Kristina Marie Darling: First, let me just say that I truly enjoyed your new collection. Since so much of contemporary hybrid genre writing focuses on the intersection of poetry and experimental fiction, it’s refreshing to see a writer explore the many ways that poetry can intersect with memoir. I’d love to hear your thoughts on the relationship between poetry and nonfiction writing. What does poetry make possible when working with autobiographical material? What is possible within a poem that may not be so easily attainable in an essay or a memoir?
John Gallaher: Kristina, thanks! And this is a topic that’s interested me since the 1980s, when I first started reading poetry seriously. Back then, a lot of the poetry I read sounded like autobiography, but there seemed to be a collective allergy to talking about it. There was this speaker who was not the poet, but who seemed an awful lot like the poet… But the distancing of the speaker seemed to be the important thing, I guess.
It’s always kind of bugged me, and I wondered what would happen if there was no distance, if I came right out and said, “No, it’s just me.” No aesthetic distance. No “artifice.”
This is just to say that I also have your question. This book is less an answer or my putting into action some discovery, than it is a way for me to pose the question. Or really, just opening things up for an idea to proceed from.
There are other ways, profitable ways. Recent books from Dana Levin, Rachel Zucker, and Claudia Rankine all proceed from variations on the same question. As does Karl Ove Knausgaard in the novel.
KMD: I’m intrigued by what you said about the book as an effort to lessen the distance between poet and reader. The poems in your new collection invite the reader to observe the inner workings of memory, to see consciousness create, question, and refine narrative. In many ways, the book gestures at the inherent instability of the individual self, as the speaker and his narrative are reconfigured again and again as the sequence unfolds. How did this interest in memory-as-processual shape your choices with respect to style and craft?
JG: You describe this so much better than I could have! Mostly I was just doing it, like a snowball going downhill. But at some point after I’d gotten pretty far—maybe about the time I called it quits, I did start to think about it as craft. In some ways it’s almost anti-craft, I think. But that’s not quite it either.
Somewhere between A.R. Ammons and Robert Duncan I came across this way in, the idea that whatever happens around the poem can belong in the poem… That idea of keeping all of one’s thinking on the page. And I always thought I kind of did that, but in writing this book, I realized I was really doing that for the first time.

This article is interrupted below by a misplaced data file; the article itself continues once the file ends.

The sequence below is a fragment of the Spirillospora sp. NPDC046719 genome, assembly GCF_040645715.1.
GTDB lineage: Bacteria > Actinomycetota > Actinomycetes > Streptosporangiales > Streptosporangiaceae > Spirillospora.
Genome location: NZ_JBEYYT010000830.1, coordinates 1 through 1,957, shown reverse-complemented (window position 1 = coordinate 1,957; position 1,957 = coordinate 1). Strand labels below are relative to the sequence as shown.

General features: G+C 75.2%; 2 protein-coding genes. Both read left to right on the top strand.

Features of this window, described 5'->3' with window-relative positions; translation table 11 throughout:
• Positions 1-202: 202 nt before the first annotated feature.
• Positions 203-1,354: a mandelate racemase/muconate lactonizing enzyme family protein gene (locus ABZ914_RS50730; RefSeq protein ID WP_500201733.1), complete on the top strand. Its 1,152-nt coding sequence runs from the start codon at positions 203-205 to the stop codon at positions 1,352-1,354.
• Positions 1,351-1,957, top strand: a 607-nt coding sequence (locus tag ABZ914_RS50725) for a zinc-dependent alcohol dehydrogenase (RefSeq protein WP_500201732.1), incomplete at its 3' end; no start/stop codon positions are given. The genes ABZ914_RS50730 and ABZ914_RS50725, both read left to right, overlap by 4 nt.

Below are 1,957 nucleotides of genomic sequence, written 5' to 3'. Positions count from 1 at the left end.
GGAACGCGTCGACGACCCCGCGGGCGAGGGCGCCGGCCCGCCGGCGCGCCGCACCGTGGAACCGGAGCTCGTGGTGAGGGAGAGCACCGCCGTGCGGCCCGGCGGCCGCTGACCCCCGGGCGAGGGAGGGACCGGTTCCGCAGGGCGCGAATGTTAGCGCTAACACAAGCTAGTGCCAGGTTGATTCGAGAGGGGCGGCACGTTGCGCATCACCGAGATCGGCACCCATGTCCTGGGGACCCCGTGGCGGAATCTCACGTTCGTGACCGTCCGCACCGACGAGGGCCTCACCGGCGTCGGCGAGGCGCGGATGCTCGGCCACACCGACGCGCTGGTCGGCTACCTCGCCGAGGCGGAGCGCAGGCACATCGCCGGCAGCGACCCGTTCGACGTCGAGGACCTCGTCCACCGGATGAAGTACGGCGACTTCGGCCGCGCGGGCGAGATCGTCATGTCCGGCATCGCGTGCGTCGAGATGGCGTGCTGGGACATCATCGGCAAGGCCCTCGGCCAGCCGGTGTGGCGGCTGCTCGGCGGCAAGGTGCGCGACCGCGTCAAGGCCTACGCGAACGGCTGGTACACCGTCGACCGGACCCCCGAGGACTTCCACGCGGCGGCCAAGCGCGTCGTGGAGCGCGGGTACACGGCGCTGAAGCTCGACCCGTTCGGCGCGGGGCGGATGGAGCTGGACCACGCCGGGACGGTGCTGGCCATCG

And there was a kind of form to my thinking, my way of moving forward. Maybe that had to do with my daily practice, how I’d usually start with a question, then an anecdote, and finally some movement toward synthesis, which I’ve been intrigued with in a lot of Rae Armantrout’s poetry, that three stanza, three step poem, but exploded.
There’s this delightful power in John Ashbery’s poetry, this restless imagination of how association works, but there’s also this powerful force of personal history that Robert Lowell, say, is able to bring to the page. How to allow those two forces to coexist is maybe my little chemistry problem, and something in Rae Armantrout opened a door. At least in my reading.
A cognate approach in painting would be Jane Freilicher, whose obituary I read this morning in The New York Times, how her work is described this way: “she put her expressionist style of paint-handling and allover approach to the canvas at the service of recognizable images.” Hers is a wonderful and powerful model.
KMD: Your description of “keeping all of one’s thinking on the page” perfectly captures what the poems are doing from a visual standpoint. I found your use of the page as a visual field to be fascinating.
The poems reminded me a little of H.L. Hix’s recent work, which sometimes appears in long, Whitman-esque lines, looking almost like prose at first glance. Like Hix’s work, your poems create a false expectation on the part of the reader that each text will be prose-like in its language (i.e. a linear narrative, filled with exposition and ending with a clear-cut “message”). As a reader, I was surprised and delighted by the many ways that your book undermines these readerly expectations, presenting us instead with questions, anecdotes, and the decidedly nonlinear workings of memory.
How did the visual presentation of the poems that we see in the book emerge? In what ways did the work change shape as you drafted it?
JG: I’m pleased you’ve read the book this way! The form was accidental, or, more accurately, I guess, a chance operation. I was rereading, after many years, John Cage’s Silence, and I was charmed by his use of anecdotes between and among his essays and talks, and I think that has a lot to do with how the book turned out. But formally, as a structure, I sat down one morning to write, and Cage’s composition “In a Landscape” was playing, as I’d just bought the CD, and so I used that title for a poem, which is now the first section of the book. At the time, I was just writing. There was no structure or plan. And it turned out to be about starting things off, and it was in three prose-like sections, and, more importantly for me, it contained a bit of a conversation I’d had the day before with Michael Hobbs, the chair of my department. (It can be found here).
When the “poem” I’d written was finished, I kept on going, and I decided to try to stick with that general form: Three stanzas, a question of some sort that I really have, that I don’t have an answer for, and to explore that question with only real things that are happening or that I remember happening. Basically, I just wanted to—not really at first, but over time—try to do all the things I like to do in art, which is to plow forward and play and throw whatever I think of at the page, but to restrict myself from “making things up.” So there are no surreal flourishes, no bending narratives to achieve resonance, and most importantly, no “speaker” to hide behind.
I’ve always been envious of poets who have a lot of ideas: Cole Swensen comes to mind, and you, as well, how each new thing you put your mind to, it’s this whole new starting out, so it’s always a fresh start. I’m not able to do that, or at least not as purely. All my startings-out are basically the same landscape, but maybe I’m wearing a different hat or it’s a different day. This time, I wanted to throw away my car and walk, or something like that, something to get me to look at what I’m always looking at, but differently.